W. Comer Petheram, C.J., Prinsep, Pigot, and O'Kinealy, JJ.
1. This was a suit brought on a mortgage of 139 bighas of land forming part of mouzah Bouridanga Gopinathpur. It was brought in the Court of the Munsif of Biahenpur, and by consent it was decreed that the debtor should pay the mortgaged debt by the end of Choit 1293, and, in default, that the mortgaged property should be sold. Execution was taken out in 1887, and on the debtor paying Rs. 60 the execution proceedings were struck off. Execution was again sued out in 1888, when the property was sold and purchased on the 21st May by the decree-holder for Rs. 50. It has been found by both Courts that at the time the suit was brought, and when the order for sale was passed, the mortgaged property was wholly within the jurisdiction of the Munsif of Bankura,. and not within the territorial jurisdiction of the Munsif of Bishenpur, who executed the decree.
2. Both Courts have refused to confirm the sale; and the Division Bench of this Court, which heard the case in appeal, has asked our opinion on the following question, viz., whether a Court in execution of decree is competent to sell property, if, at the time the sale is held, the Court has no longer jurisdiction over the land which it is proposed to Bell.
3. We are of opinion that the Court has no such jurisdiction. By Section 16 of the Code of Civil Procedure, suits for the recovery of immoveable property, or for the determination of any other right or interest in immoveable property, must be instituted in the Court within the local limits of whose jurisdiction the property is situate. This shows that the object of the Code is to limit the territorial jurisdiction of the Courts in regard to the property that they are entitled to deal with. The case of Kamini Soondari Chowdhrani v. Kali Prosunno Ghose L.R. 12 I.A. 215 : I.L.R. 12 Cal. 225 strongly supports this opinion. In that litigation a suit for foreclosure relating to lands in the 24-Pergunnahs was dismissed in the 24-Pergunnahs Court, and an action upon a covenant in the mortgage deed relating to lands in Nuddea was also dismissed in the Nuddea Court. On appeal the High Court upheld the decision of the Nuddea Court, but decreed the appeal made from the Court of the 24-Pergunnahs, and, remanding the latter case, directed that Court to determine certain questions relating to the village of Alumpur, within the district of Nuddea. Against that decree there was an appeal to the Privy Council, and their Lordships set aside the decree on the broad ground that the High Court in its Appellate capacity was not in a position to give jurisdiction to the Court, of the 24-Pergunnahs, so as to enable the latter Court to deal with a case commenced and prosecuted in Nuddea relating to lands in that district. It would seem, therefore, that the Courts in this country have no power to determine any right or interest in immoveable property lying wholly outside their local jurisdiction. Nor does the argument in favour of the extended jurisdiction of the Courts in the mofussil based on Section 223 appear to us to be supported by that section. So far as the Procedure Code is concerned, execution of a decree is only a continuation of the suit, and there appears no legitimate reason why a Court in the later stage of a suit should have greater powers than it possessed at its institution. But however that may be, a comparison of Section 223 with the last paragraph of Section 649 seems to us to indicate that territorial jurisdiction is a condition precedent to a Court executing a decree.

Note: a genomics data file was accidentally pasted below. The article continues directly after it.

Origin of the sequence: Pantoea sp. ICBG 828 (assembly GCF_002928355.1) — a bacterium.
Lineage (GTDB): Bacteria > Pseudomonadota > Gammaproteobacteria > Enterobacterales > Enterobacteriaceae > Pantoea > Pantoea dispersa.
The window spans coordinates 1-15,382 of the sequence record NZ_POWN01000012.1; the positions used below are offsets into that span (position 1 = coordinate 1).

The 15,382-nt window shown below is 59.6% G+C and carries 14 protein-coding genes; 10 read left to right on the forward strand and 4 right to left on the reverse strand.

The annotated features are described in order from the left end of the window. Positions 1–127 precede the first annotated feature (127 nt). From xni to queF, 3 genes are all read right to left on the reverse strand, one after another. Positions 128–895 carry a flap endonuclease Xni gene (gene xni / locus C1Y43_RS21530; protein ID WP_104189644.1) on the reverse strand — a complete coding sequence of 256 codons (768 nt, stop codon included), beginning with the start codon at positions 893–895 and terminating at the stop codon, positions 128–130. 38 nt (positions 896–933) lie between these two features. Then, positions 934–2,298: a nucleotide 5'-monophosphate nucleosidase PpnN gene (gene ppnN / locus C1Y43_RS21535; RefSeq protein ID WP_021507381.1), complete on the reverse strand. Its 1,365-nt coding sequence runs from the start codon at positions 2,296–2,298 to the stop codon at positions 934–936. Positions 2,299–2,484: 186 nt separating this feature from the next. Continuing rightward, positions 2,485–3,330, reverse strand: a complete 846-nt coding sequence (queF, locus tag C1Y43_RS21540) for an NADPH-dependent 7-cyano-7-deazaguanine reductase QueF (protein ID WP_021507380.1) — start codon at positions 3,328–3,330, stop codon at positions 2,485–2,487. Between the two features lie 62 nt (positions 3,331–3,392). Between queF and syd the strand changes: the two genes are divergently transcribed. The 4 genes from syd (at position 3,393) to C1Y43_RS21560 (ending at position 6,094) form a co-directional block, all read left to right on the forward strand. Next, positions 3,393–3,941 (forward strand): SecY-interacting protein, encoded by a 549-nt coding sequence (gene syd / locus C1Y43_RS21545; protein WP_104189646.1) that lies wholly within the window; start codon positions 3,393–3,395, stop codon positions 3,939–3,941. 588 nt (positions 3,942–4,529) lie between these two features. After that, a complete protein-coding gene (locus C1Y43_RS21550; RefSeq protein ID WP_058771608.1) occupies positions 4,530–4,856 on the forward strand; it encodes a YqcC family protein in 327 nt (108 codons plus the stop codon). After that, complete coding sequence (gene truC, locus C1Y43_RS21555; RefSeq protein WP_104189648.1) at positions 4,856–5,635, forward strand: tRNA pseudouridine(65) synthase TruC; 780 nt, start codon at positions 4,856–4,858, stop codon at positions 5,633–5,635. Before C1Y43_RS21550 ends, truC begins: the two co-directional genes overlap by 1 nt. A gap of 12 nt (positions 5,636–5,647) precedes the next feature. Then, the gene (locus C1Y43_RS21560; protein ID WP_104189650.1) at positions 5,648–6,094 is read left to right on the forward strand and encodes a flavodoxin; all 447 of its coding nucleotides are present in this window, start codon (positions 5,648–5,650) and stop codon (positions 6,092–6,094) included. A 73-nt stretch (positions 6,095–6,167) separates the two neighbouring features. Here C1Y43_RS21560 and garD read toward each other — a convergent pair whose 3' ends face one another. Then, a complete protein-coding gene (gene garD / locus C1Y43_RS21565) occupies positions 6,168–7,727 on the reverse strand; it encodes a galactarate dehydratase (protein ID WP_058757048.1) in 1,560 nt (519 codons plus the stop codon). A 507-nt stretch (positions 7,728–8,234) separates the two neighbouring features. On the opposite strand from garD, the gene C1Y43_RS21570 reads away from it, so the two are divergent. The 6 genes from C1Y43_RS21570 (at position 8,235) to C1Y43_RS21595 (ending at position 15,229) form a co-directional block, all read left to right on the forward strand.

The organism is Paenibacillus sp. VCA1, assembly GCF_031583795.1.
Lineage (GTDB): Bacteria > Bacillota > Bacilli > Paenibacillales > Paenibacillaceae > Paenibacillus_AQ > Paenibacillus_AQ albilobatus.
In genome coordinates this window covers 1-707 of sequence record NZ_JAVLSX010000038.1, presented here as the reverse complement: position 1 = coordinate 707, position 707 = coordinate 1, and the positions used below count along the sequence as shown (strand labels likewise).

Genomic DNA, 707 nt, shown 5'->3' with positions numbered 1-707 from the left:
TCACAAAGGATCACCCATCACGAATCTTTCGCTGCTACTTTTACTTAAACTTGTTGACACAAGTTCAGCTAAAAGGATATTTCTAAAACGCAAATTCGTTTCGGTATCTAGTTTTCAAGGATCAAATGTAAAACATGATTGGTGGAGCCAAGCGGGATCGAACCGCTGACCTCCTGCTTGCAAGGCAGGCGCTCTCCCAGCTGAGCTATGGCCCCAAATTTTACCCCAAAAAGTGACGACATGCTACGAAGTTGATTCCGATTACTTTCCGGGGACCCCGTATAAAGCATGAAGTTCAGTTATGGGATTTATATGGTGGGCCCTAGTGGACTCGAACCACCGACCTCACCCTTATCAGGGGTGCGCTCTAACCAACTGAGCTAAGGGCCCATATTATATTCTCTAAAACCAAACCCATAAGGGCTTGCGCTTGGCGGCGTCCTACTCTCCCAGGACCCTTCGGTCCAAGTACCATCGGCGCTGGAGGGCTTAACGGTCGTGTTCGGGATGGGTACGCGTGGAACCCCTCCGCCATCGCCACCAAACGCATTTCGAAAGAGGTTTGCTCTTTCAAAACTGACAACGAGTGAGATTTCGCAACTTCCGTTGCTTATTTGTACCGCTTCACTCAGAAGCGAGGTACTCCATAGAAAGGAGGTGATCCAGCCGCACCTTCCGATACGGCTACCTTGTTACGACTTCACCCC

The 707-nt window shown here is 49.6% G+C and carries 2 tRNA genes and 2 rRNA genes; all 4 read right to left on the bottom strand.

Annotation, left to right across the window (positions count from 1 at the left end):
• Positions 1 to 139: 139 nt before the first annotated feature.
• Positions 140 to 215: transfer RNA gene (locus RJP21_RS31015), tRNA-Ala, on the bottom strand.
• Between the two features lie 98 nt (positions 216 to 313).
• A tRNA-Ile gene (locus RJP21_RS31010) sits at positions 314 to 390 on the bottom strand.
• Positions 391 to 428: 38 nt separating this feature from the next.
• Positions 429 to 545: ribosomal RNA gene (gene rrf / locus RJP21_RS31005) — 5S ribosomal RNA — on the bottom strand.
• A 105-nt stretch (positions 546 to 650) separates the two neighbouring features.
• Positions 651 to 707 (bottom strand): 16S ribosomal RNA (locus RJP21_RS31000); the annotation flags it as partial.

4. We are, therefore, of opinion that the Court below not having, at the time it passed the order of sale, territorial jurisdiction over any portion of the property sold, and this being a suit between the decree-holder and the judgment-debtor, that the Judge was right in refusing to confirm the sale.
5. In the result the appeal will be dismissed with costs.
6. I agree in holding that the Munsif of Bishenpur had no jurisdiction to sell the property, and that therefore he was right (and so also was the Judge of the Appellate Court) in refusing to confirm the sale. And this, I should think, he was bound and competent to do when he found that he had no jurisdiction to hold the sale. I do not understand that the last portion of the judgment just delivered by the Chief Justice is intended to decide, or suggest, that if a third party, and not the decree-holder, were the purchaser, the Courts below would not be right in making the order they did, and it is therefore not necessary to discuss that matter in this case.